Glastonbury – King Arthur, the Abbey and spiritual tourism

Glastonbury is a wonderfully interesting place. A big mixing bowl of spirituality, from the birthplace of Christianity in England, the mystic isle of Avalon and King Arthur’s Court, to neopagans and new agers of all stripes to just general tourists exploring the shops, the Tor, the Chalice Well and the Abbey.  Lucky for us, the first stop after our cold stop in Avebury was a lovely coffee shop where we were much fortified by giant breakfast and large cups of hot coffee before we headed out to explore.



Evidence shows that Glastonbury has been in existence as a town since the neolithic times. Many of the older buildings, like the Tribunal House  below from the 15th century, are associated with the Abbey.


Glastonbury Abbey was founded in the 7th century and enlarged in the 10th, before a major fire in 1184 destroyed the buildings. It was rebuilt and by the 14th century was one of the richest and most powerful monasteries in England. Henry VIII ordered the confiscation of the Abbey’s wealth and treasures and the last Abbot was hanged, drawn and quartered as a traitor on Glastonbury Tor in 1539. Even with just the ruins still standing, you can see how large the Abbey was!





Joseph of Arimathea is said to have arrived in Glastonbury and stuck his staff into the ground, when it flowered miraculously into the Glastonbury Thorn.  While that original Thorn Tree has long since died, there is a replacement and another smaller one nearby, ready for succession!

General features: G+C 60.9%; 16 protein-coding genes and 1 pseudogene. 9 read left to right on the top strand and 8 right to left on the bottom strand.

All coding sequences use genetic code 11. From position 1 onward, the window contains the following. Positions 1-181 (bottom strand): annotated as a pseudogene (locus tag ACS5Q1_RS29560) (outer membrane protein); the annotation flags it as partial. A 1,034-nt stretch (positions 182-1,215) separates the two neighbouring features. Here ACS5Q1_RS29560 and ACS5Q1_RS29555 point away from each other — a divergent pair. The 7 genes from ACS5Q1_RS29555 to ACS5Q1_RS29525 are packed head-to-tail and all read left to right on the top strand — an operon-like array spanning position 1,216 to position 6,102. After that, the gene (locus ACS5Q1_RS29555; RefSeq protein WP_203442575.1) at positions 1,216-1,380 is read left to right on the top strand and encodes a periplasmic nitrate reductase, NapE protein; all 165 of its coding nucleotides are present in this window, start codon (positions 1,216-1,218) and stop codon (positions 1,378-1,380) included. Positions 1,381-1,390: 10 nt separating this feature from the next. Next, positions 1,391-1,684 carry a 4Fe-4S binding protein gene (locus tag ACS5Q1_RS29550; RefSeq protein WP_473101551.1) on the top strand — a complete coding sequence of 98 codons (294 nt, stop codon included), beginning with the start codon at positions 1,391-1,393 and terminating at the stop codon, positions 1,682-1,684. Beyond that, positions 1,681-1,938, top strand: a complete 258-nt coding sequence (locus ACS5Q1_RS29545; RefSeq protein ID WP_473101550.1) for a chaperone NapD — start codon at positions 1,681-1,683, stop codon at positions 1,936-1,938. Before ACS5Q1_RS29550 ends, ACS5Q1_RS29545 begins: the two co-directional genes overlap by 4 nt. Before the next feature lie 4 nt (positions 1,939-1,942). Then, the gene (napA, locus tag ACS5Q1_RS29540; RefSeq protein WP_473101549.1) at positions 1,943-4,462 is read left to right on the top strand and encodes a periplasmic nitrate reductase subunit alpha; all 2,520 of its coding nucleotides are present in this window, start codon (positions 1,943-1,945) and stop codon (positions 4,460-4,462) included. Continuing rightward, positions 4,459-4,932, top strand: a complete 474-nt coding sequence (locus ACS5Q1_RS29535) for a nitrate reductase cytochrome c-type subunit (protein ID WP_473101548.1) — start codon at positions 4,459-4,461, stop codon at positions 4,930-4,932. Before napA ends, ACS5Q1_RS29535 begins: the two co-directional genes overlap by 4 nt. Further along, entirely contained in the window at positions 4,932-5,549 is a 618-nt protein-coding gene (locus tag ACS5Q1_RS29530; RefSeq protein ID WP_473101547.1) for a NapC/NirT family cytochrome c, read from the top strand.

From at least the 12th century the Glastonbury area was frequently associated with the legend of King Arthur, a connection promoted by medieval monks who asserted that Glastonbury was Avalon and that King Arthur and Queen Guinevere’s bodies were found buried in 1191 in a grave on the Abbey grounds. Or, some reports say a grave in the hollow trunk of an Oak Tree. Which was kind of convenient since after the Abbey had burned down in 1184, the flow of pilgrims had slowed and the Abbey needed an infusion of money.  But, hey, call me cynical.


In any case, the grounds of the Abbey were lovely and it must have been an incredibly beautiful place in it’s glory.



And, just so you don’t think I skipped the new age parts of the pilgrimage, here’s a picture of of the, uh, waste receptacles.


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